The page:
Jewish World Review April 15, 2003 / 13 Nisan 5763

Clarence Page

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Consumer Reports

After Saddam? Watch out, Syria


http://www.NewsAndOpinion.com | If I were Syria's President Bashar Assad, I think I'd start packing my bags. It's time for him to think about making a clean getaway.

The more I hear members of the Bush administration tell us that they have no plans to invade Syria, the more they sound like they are planning to invade Syria.

Even before American Marines helped newly freed Iraqis topple Saddam Hussein's statues of himself in Baghdad, Defense Secretary Donald Rumsfeld was sending warnings to Syria. Stop shipping military aid, he said, or offering shelter to fleeing members of Saddam's regime.

On April 6, Deputy Defense Secretary Paul Wolfowitz, rattled sabers at Syria on NBC's "Meet the Press," saying they're "doing some things they shouldn't be doing, and the sooner they stop, the better it will be for them."

He also said, "There's got to be change in Syria."

Those strong words came a few days after former CIA director James Woolsey declared that the United States is engaged in "World War IV," counting the Cold War as "World War III," and that it will last "longer than World Wars I or II."

Afghanistan, Iraq and al Qaeda are only the beginning, he said, and Iran's religious rulers and Syria's "fascists" had better watch their backsides, too.

And, what about our nervous allies, Egypt and Saudi Arabia?

"As we move toward a new Middle East, over the years and, I think, over the decades to come," Woolsey said, "... we will make a lot of people very nervous. Our response should be, 'good!' We want you nervous. We want you to realize now, for the fourth time in 100 years, this country (the United States) and its allies are on the march, and that we are on the side of those whom you -- the Mubaraks (of Egypt), the Saudi Royal family -- most fear; we're on the side of your own people."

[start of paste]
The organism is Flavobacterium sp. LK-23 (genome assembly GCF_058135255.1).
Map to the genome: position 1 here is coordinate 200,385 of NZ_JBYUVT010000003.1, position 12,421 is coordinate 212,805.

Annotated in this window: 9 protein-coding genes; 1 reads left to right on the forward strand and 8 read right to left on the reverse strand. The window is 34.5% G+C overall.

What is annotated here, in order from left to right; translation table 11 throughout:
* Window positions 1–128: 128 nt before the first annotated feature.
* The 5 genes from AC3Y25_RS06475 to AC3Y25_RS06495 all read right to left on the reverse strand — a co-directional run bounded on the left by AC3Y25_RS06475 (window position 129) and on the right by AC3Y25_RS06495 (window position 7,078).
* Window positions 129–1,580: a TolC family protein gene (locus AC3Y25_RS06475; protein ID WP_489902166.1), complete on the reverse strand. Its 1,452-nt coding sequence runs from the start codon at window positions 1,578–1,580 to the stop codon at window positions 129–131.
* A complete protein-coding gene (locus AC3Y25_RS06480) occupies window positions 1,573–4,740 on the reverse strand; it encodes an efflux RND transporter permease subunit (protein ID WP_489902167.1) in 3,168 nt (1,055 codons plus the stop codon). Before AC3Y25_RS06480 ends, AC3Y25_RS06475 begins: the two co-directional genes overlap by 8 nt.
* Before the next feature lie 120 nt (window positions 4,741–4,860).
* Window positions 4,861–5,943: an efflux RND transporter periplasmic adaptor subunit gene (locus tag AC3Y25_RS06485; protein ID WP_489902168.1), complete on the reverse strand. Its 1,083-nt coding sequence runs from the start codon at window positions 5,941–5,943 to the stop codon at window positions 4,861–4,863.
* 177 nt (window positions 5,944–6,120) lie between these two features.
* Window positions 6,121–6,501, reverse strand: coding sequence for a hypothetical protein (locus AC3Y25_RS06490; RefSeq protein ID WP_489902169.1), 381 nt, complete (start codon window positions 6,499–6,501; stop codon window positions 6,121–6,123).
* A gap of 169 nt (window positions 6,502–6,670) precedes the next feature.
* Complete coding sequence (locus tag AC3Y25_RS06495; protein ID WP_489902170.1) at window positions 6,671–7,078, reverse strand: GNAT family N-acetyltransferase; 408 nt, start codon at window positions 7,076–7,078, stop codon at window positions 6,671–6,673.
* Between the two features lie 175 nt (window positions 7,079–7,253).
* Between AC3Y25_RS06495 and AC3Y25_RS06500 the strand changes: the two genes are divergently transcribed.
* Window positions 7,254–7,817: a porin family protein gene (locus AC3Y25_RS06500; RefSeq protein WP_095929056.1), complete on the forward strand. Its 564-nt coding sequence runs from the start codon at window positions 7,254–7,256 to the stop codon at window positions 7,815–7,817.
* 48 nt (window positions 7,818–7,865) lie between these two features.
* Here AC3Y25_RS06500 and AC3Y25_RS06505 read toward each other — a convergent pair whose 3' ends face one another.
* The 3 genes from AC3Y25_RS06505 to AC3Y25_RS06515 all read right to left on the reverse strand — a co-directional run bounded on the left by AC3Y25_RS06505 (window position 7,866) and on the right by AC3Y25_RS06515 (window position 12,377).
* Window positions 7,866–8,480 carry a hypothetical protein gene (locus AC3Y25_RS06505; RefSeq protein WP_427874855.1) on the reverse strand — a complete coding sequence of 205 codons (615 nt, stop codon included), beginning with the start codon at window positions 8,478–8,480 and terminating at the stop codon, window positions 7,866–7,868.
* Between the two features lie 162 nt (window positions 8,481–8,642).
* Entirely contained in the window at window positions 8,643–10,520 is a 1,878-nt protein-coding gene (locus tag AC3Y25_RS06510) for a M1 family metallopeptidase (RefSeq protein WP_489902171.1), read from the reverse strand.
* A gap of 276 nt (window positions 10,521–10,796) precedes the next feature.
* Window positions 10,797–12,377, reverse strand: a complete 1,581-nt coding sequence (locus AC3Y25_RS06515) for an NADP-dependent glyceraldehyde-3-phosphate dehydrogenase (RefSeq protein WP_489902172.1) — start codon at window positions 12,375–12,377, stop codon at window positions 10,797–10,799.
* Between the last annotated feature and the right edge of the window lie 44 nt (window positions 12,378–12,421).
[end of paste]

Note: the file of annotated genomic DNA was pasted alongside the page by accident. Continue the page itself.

Woolsey has been named in news reports as one of Rumsfeld's top candidates for a key position in the reconstruction of post-war Iraq. He was speaking at an April 3 "teach-in" held by influential conservatives at Americans for Victory over Terrorism, former Education Secretary William Bennett's new organization created to, among other tasks, stiffen the "resolve" of Americans about the fight against terrorism.

Look out, world. The hawks are on a roll, thanks to thousands of young American men and women in uniform. In the name of "supporting our troops," a lot of good-hearted, well-meaning Americans may soon be sending those troops into further adventures.

And, if you raise a peep against it, you may find your lack of "resolve" shouted down by vigilant self-appointed guardians of the freedoms we hold dear.

As a result, there's not much open debate about Uncle Sam's position in the world anymore. Congress has abdicated its war-declaring powers since World War II. That was quite a few police actions ago.

Talk of regime change in Syria, a next-door neighbor to Iraq and long-time enemy of Israel, has been bubbling for years.

The United States includes Syria, along with Cuba, Libya and Sudan, among "state sponsors" of terrorism, but Syria did not rank high enough to make Bush's top-three "axis of evil" list.

That's because Syria was cooperative enough to support America's Persian Gulf War against Saddam Hussein and more recently has provided some valuable information about al Qaeda. But Assad helped the wrong side this time, putting him on the other side of Bush's simplistic view of of the world: "You're either with us or you're with the terrorists."

Secretary of State Colin Powell remains the most prominent voice urging Bush to try alternatives to military action. It appears to be a lonely job but I am glad he's doing it.

We have a spirited war debate going on. It's an important debate about the future role of the United States. We are the world's most powerful country. We also are increasingly isolated and resented by countries who think we want them to care about what we think more than we care to hear what they think.

This is an important debate and we have needed to have it for a long time. Unfortunately, it's going on behind the closed doors of the White House. It should be on the floor of Congress.

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Up

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04/08/03: Post-Hussein: Winning the true peace
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